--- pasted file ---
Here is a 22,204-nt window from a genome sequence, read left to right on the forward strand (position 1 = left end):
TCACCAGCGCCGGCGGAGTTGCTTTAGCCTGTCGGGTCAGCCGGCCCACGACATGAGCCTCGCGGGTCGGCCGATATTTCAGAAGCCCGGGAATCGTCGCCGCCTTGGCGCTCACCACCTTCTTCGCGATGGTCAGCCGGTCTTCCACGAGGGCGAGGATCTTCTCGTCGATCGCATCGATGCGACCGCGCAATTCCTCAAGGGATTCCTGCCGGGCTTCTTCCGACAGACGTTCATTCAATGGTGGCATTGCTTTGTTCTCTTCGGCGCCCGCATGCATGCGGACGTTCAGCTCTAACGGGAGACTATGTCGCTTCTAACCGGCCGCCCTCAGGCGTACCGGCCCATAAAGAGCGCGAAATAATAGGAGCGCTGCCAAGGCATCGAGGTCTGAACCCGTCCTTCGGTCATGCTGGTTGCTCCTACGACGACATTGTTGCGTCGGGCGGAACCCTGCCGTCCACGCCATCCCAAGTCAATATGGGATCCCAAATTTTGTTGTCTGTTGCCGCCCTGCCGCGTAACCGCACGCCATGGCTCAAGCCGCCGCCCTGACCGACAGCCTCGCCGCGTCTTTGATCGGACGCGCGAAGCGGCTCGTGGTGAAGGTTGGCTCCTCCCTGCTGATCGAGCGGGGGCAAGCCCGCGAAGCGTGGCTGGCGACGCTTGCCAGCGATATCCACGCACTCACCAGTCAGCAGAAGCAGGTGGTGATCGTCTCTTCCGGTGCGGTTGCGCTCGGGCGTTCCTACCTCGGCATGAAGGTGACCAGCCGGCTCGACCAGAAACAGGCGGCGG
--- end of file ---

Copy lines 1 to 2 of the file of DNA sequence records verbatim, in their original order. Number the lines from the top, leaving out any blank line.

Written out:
Here is a 22,204-nt window from a genome sequence, read left to right on the forward strand (position 1 = left end):
TCACCAGCGCCGGCGGAGTTGCTTTAGCCTGTCGGGTCAGCCGGCCCACGACATGAGCCTCGCGGGTCGGCCGATATTTCAGAAGCCCGGGAATCGTCGCCGCCTTGGCGCTCACCACCTTCTTCGCGATGGTCAGCCGGTCTTCCACGAGGGCGAGGATCTTCTCGTCGATCGCATCGATGCGACCGCGCAATTCCTCAAGGGATTCCTGCCGGGCTTCTTCCGACAGACGTTCATTCAATGGTGGCATTGCTTTGTTCTCTTCGGCGCCCGCATGCATGCGGACGTTCAGCTCTAACGGGAGACTATGTCGCTTCTAACCGGCCGCCCTCAGGCGTACCGGCCCATAAAGAGCGCGAAATAATAGGAGCGCTGCCAAGGCATCGAGGTCTGAACCCGTCCTTCGGTCATGCTGGTTGCTCCTACGACGACATTGTTGCGTCGGGCGGAACCCTGCCGTCCACGCCATCCCAAGTCAATATGGGATCCCAAATTTTGTTGTCTGTTGCCGCCCTGCCGCGTAACCGCACGCCATGGCTCAAGCCGCCGCCCTGACCGACAGCCTCGCCGCGTCTTTGATCGGACGCGCGAAGCGGCTCGTGGTGAAGGTTGGCTCCTCCCTGCTGATCGAGCGGGGGCAAGCCCGCGAAGCGTGGCTGGCGACGCTTGCCAGCGATATCCACGCACTCACCAGTCAGCAGAAGCAGGTGGTGATCGTCTCTTCCGGTGCGGTTGCGCTCGGGCGTTCCTACCTCGGCATGAAGGTGACCAGCCGGCTCGACCAGAAACAGGCGGCGG